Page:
The 4/1 2021 issue of Weekly Famitsu includes an interview with Nihon Falcom CEO and producer Kondo Toshihiro and Nippon Ichi Software CEO Niikawa Souhei regarding the partnership between Falcom and Nippon Ichi in bringing Falcom’s games to the Nintendo Switch.
The interview begins with Kondo saying that while Falcom should have developed Switch versions alongside the originals, this takes very long as they are a small company. As such, they focus on the original versions while leaving ports to partner companies. The schedule for work on new games is filled for years ahead, and they simply do not have any resources left over to work on Switch ports.
Falcom had received many proposals for localised versions, and Kondo says that amongst them Nippon Ichi Software and Clouded Leopard Entertainment felt the most “passionate”, and so Falcom entrusted localisations to them. Additionally, as both NIS and CLE have experience with the Switch, Kondo thought that leaving Switch ports to them would result in a faster job than Falcom doing it themselves.
Niikawa says that he had been asking Kondo to let NIS handle localisations of their games for a long time; since shortly after Kondo took his current position. Kondo says that this was not possible back then because their overseas sales were being handled by a different company at the time, but the situation changed and they ended up having to look for a new localisation company, and went with NIS for the overseas release of Ys VIII. After that, NIS proposed a Switch port, and Falcom entrusted it to them.
It is pointed out that CLE is also releasing Switch ports of Cold Steel games, and Kondo is asked about the background for this. He says that CLE’s CEO Chen used to work for Sony Interactive Entertainment, handling localisation of Japanese titles for Asia, and Falcom had worked with her then. When Chen went independent and started CLE, she contacted Falcom about localising their games for Asia, and they accepted.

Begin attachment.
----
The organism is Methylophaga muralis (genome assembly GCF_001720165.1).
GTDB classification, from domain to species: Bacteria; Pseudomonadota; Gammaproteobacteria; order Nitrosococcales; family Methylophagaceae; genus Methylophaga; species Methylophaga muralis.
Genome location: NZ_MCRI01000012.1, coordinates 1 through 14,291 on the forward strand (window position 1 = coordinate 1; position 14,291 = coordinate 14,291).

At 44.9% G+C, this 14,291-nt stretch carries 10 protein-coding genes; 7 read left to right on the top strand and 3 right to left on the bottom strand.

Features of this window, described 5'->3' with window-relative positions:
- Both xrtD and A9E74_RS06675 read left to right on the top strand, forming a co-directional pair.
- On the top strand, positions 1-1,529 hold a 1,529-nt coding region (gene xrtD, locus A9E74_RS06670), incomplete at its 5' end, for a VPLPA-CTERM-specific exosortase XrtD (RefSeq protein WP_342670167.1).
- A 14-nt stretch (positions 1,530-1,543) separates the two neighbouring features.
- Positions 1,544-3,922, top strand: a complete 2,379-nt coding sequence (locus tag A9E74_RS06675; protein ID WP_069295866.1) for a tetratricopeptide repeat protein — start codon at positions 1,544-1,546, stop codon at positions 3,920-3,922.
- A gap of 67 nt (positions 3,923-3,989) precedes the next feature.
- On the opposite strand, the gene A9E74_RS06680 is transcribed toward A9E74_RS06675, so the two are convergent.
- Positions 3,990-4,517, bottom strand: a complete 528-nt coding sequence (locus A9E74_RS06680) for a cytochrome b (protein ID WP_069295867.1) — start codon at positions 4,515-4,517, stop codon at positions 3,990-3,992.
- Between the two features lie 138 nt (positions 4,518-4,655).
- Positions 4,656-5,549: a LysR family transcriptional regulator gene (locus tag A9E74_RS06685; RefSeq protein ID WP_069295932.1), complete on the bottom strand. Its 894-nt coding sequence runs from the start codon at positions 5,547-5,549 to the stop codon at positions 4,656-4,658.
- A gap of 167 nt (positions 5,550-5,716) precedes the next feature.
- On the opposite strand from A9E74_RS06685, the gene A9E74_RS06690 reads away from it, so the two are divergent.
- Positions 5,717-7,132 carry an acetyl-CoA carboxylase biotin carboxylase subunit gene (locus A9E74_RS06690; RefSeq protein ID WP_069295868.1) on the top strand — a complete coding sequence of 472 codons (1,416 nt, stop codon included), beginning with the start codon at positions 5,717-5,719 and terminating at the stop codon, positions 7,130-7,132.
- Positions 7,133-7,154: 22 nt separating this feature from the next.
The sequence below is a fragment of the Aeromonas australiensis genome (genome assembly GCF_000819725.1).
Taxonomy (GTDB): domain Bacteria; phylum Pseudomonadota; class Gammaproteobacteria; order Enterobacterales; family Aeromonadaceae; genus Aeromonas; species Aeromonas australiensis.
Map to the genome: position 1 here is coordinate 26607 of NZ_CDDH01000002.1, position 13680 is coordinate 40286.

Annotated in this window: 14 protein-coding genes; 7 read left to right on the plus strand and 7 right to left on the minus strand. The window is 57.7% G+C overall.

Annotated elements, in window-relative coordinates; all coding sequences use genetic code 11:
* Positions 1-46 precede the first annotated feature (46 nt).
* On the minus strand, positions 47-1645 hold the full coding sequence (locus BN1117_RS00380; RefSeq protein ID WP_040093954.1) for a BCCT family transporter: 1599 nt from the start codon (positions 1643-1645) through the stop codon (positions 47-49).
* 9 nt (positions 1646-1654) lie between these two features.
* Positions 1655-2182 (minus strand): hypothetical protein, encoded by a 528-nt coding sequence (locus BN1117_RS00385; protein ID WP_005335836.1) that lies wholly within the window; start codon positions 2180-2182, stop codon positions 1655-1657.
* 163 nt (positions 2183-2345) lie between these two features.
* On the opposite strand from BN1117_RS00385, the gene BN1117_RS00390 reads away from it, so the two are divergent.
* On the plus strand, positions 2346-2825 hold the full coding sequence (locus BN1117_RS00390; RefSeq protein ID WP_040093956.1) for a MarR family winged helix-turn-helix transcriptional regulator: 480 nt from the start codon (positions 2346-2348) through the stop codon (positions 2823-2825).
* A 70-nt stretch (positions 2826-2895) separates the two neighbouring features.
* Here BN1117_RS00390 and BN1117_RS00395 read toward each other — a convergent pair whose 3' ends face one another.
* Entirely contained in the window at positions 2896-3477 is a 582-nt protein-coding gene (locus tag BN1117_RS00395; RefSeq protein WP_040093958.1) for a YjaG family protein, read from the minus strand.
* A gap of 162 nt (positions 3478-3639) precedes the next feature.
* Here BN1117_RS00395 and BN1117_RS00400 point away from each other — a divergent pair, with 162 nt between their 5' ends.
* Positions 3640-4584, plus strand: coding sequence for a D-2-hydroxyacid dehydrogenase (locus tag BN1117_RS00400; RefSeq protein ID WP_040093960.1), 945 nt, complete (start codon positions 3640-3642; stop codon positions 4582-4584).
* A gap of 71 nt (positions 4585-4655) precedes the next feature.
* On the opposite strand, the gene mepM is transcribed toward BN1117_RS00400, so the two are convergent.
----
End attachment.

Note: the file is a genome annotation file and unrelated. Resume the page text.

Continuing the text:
The interview notes how CLE is handling the Switch ports of Cold Steel 1 and 2, while NIS handled the ports of 3 and 4, and asks if the three companies worked together to make this happen. Niikawa says this was not the case: NIS, figuring that players should be able to start with Cold Steel 3 and still enjoy the games, got the licenses for 3 and 4 first; CLE got the licenses to 1 and 2 after that. He says that it would have been odd to not have all four of the games on the console, though, and says that it was ultimately a good thing that CLE picked up 1 and 2.
Kondo adds that he was worried about starting with 3 on the Switch, thinking it would have been better to go in order.
There was a fan holding up a sign saying “Crossbell when” at an event he attended
Plans for future ports and localisations are discussed next. Kondo says that while most of Falcom’s games have been ported to multiple platforms, Nayuta no Kiseki was not, and they wanted to do it. He also says that they want to bring Zero no Kiseki to fans in North America, bringing up how there was a fan holding up a sign saying “Crossbell when” at an event he attended there, which made him feel that they ought to do something about that as soon as possible.
They want to bring Zero no Kiseki to fans in North America
The interviewer asks if Falcom is going to proceed with the current stance of developing primarily for the Playstation, with Switch versions being ports, and Kondo says that while this might change in the future depending on circumstances, that is the case for now. In any case, the staff who join Falcom do so wanting to work on their flagship titles, and so he feels that they should leave ports to other companies.
Finally, Kondo says that thanks to the partnership with NIS in the past 7-8 years, Falcom has been able to have more people both in and outside of Japan play their games, and they plan to work with their partners to continue to spread their games.
What Falcom games do you want to see ported or localised? Let us know in the comments below!